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The Annals of the Civil War Written by Leading Participants North and South (ed. Alexander Kelly McClure), The siege of Morris Island. (search)
the administration and fully understanding their wishes, he agreed to accomplish three things, if placed in command of the land operations, viz.: possess and hold the south end of Morris Island, reduce Fort Wagner, and destroy Sumter for offensive purposes. The Secretary of the Navy gave him to understand that if these things were accomplished, the iron-clads would go in and finish what remained to be done in the capture of Charleston. General Gillmore reached Hilton Head on the 12th of June, 1863, at which time we had a small force on Folly Island, holding it as a base of future operations. The General immediately proceeded hither to examine the situation. From the jungles on the north end of the island he looked across the inlet on to the sand-hills of Morris, crowned with Confederate guns. From where he stood Sumter was in plain view. He saw everything with the eye of a practical engineer, and decided at a glance where to erect his batteries, and the use he would make of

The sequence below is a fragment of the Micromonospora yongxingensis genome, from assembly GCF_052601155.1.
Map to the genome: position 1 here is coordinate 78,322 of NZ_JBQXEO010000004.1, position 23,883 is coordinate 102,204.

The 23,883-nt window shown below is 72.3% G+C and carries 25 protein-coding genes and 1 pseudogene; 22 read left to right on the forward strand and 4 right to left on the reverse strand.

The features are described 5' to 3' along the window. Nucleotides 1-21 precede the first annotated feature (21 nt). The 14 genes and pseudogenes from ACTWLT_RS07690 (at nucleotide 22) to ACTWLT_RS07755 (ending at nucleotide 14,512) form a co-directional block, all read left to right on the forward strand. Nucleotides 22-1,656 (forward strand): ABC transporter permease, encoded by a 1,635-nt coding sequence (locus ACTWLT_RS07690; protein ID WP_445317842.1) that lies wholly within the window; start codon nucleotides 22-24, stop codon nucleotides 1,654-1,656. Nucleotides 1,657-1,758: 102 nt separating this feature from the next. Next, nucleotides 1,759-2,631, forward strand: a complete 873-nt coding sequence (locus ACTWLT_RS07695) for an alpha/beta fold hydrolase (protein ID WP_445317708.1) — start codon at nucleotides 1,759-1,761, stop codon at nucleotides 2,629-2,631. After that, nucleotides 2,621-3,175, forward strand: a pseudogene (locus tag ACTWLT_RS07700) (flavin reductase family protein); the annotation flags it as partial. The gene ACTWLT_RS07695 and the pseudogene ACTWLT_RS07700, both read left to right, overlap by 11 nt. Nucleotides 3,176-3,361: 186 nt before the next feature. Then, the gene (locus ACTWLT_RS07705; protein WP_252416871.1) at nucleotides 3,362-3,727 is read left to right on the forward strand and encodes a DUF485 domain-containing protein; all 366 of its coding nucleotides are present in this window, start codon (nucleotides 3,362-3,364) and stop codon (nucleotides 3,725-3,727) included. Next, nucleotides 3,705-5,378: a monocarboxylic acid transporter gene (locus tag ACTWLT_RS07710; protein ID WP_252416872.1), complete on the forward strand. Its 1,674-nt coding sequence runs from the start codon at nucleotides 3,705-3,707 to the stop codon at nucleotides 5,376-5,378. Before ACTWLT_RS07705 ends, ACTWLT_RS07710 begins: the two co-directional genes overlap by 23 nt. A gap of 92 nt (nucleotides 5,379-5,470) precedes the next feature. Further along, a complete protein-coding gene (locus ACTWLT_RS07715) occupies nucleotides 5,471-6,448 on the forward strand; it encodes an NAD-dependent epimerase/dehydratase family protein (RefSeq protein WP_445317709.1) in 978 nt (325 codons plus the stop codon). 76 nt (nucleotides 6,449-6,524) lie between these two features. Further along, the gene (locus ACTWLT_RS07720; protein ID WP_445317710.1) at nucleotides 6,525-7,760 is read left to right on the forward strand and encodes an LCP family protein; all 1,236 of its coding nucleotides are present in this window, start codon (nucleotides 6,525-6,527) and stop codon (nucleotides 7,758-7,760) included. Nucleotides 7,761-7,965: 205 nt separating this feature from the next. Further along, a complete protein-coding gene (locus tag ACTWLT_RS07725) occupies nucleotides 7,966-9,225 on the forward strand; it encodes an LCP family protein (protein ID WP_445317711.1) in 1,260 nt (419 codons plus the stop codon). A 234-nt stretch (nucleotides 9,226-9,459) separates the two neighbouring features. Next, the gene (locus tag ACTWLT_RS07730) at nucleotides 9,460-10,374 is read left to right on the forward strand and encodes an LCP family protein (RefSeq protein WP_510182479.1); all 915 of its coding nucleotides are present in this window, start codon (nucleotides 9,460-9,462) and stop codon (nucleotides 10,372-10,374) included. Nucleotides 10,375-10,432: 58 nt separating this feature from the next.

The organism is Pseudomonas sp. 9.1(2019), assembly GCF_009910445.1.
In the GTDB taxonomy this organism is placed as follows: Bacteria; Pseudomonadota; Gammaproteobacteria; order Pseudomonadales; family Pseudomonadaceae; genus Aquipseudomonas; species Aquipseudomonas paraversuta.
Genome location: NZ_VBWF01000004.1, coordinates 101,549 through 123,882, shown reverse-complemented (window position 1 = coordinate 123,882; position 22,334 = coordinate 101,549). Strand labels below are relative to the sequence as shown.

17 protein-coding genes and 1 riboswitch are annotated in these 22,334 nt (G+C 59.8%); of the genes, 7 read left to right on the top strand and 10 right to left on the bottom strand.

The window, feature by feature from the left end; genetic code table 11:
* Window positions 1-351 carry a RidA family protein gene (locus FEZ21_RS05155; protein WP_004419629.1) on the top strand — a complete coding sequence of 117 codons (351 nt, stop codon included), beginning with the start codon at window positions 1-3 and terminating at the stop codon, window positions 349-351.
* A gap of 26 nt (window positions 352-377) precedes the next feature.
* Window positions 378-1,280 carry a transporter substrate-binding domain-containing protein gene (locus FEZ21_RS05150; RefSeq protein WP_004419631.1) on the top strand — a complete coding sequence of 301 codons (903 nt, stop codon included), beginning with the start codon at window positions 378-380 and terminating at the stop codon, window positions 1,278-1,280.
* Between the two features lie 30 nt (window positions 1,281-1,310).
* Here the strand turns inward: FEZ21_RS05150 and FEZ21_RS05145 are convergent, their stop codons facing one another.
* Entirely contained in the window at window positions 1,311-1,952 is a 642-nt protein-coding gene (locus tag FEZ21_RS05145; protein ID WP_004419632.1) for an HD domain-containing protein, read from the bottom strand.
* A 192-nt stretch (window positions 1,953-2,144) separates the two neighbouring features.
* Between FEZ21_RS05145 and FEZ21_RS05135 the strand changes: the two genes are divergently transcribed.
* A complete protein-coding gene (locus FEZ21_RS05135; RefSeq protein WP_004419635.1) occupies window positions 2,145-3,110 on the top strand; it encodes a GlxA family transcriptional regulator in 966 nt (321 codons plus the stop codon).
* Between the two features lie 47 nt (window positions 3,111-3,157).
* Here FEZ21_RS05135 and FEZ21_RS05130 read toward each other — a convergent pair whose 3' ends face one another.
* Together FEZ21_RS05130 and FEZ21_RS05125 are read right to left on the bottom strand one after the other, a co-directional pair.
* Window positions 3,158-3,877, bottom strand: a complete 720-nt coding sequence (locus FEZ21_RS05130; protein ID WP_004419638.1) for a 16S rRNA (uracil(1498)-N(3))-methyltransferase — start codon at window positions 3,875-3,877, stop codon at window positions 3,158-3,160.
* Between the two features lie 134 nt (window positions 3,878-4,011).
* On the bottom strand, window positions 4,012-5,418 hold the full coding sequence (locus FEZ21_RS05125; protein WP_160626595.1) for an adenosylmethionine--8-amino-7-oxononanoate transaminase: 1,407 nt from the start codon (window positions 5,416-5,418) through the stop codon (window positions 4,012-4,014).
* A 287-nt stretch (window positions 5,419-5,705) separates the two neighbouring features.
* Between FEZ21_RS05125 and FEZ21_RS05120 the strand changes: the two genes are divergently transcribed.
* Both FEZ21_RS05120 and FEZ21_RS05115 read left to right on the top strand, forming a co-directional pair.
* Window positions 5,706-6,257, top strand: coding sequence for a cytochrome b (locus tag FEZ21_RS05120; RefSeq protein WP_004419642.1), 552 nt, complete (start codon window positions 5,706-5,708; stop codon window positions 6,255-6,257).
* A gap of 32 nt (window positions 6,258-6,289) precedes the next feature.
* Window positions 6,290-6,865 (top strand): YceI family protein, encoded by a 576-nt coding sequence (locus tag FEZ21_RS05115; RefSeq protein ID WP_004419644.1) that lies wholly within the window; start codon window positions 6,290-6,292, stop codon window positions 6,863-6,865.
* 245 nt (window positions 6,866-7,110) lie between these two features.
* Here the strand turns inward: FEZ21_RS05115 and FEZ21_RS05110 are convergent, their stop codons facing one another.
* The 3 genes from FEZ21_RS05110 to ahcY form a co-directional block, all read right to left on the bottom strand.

The Annals of the Civil War Written by Leading Participants North and South (ed. Alexander Kelly McClure), The battle of fleet Wood. (search)
ving his regiment of his valuable services for many months. In summing up the results of this battle it must be remembered that Robertson's Brigade, which numbered more than a thousand men, did not, at any time in the day, participate in the fighting.* *Inasmuch as General Robertson has, in the Memphis Appeal, complained of injustice done him by the references which I have made to his operations, I append his own reports of this day's work, as follows: headquarters cavalry Brigade, June 12th, 1863. Major H. B. Mcclellan, Assistant Adjutant General, etc.: Major:--On 9th instant, according to orders, my brigade proceeded to within two miles of Kelley's ford to check the enemy's advance upon the railroad, near which our forces were engaged. I dismounted a portion to oppose the enemy's infantry in the woods. The enemy's cannon had just opened, when several orders were received to fall back rapidly to Brandy Station, the Yankees being in my rear. I had reported their advance upo